- So you can sneak a bomb in your shoe. The only solution is to fly naked. You can’t bring anything on board; it all has to be shipped separately on cargo jet. There has to be an air marshall on every flight — no in plain clothes (because nobody’s in clothes) but sitting in front of the cockpit, heavily armed and ready. It’s getting that ridiculous. What can we do?
I’m not getting more than six feet off the ground ever again …
or I fear I’ll end up six feet under
- A man is stopped from setting off explosives in his shoes on an American Airlines flight from Paris thanks to quick action from flight attendants and passengers.
- He was traveling on a false British passport. Do I want to know his ethnicity? Yes. Do I give a rat’s rump whether you call that racial profiling? No.
- Boston.com says he appears to be an Arab.
- CNN: “Another official said the passport appeared “bogus” and that the man appeared to be of Middle Eastern descent.”
- OK, he could be a garden-variety nut as opposed to a card-carrying cell member. In either case, the guy gets on the jet with a wire sticking out of his shoe that a stewardess can see.
- Ken Layne has lots of jet links.
- Matt Welch, if you’re watching from France in some cyber boitte, book the QEII to New York and then Amtrak from there to get back home. I’ll buy you lunch in New York on the way.
- Glenn Reynolds at Instapundit deputizes all passengers as a posse: “Screw airport screeners. It’s passengers who are the only source of security here.”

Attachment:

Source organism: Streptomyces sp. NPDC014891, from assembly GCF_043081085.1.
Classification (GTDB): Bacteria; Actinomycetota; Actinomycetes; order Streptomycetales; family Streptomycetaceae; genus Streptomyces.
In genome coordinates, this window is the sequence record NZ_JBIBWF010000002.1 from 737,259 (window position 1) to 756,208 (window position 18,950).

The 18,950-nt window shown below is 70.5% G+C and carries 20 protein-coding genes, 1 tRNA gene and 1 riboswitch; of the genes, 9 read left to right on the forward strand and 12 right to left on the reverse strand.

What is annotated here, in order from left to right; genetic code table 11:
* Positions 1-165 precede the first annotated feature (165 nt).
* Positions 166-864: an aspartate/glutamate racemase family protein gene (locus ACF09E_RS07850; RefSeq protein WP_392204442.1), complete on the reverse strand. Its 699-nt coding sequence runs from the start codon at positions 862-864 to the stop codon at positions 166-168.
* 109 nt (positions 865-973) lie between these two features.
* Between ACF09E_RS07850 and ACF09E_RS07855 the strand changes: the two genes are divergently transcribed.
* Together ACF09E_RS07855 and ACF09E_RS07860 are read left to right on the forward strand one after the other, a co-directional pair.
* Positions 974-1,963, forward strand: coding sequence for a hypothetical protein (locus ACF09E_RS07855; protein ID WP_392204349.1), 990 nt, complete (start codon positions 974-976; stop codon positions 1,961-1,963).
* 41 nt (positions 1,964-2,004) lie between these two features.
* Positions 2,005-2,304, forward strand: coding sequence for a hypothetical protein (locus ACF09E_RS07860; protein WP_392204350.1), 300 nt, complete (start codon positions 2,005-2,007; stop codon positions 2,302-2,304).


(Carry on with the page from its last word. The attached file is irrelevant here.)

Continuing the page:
It gains something in the translation
- Thank goodness for Thomas Nephew. He translates part of a very good report from New York in Die Zeit. I couldn’t hope to translate it and so I’m grateful he did. The writer, Peter K¸mmel, comes out of the subway at Ground Zero and assesses the city. He writes about the daily tributes to the lives of the victims in the New York Times: “It’s a sociogram of the disappeared, a resurrection project in 30 dry lines per item, a catalog of the dead, with the subliminal message that we could be among them. And it is probably the greatest of all attempts to give this city transparency. New York is addicted to pictures, as survivors are known to be. ‘If a house burns, many people will first save their family photo album,’ Life Magazine once wrote, and that is exactly what has been happening for months: the city is producing and rescuing its family photo album…”
Love it or leave it
- I can’t believe I said that. But you will, too, when you read a poll of American Muslims in which 79 pecent “say United States foreign policy led to the Sept. 11 terrorist attacks.”
Top 10s from No. 10
- I usually don’t like year-end Top 10 lists — mainly because I had to write and edit so many of them for print. But at No. 10 Downing St., Tony Blair releases 10 great lists of 10 reasons to keep that upper lip stiff in our war against terrorism. You have to say that Blair has taken on Churchill’s talent for waging war with words. Like many a Brit, he knows how to be right and witty at the same time.
You’ve already heard from the Sun and some blogs about Blair’s 10 great media buffoons and their quagmire views that turned out to be wrong, starring Robert Fisk, John Pilger, America’s own Susan Sontag, Arundhati Roy, and the Daily Mail).
> Roy: “From all accounts, it will be impossible to produce evidence (of the sort that would stand scrutiny in a court of law) to link Bin Laden to the September 11 attacks.” Ha!
> The Mail: “It would be nothing short of a miracle if there was to be any quick and bloodless establishment of the representative and ethnically broad-based regime that the country now needs.” Ah, but that government was installed just today. Ha! Ha!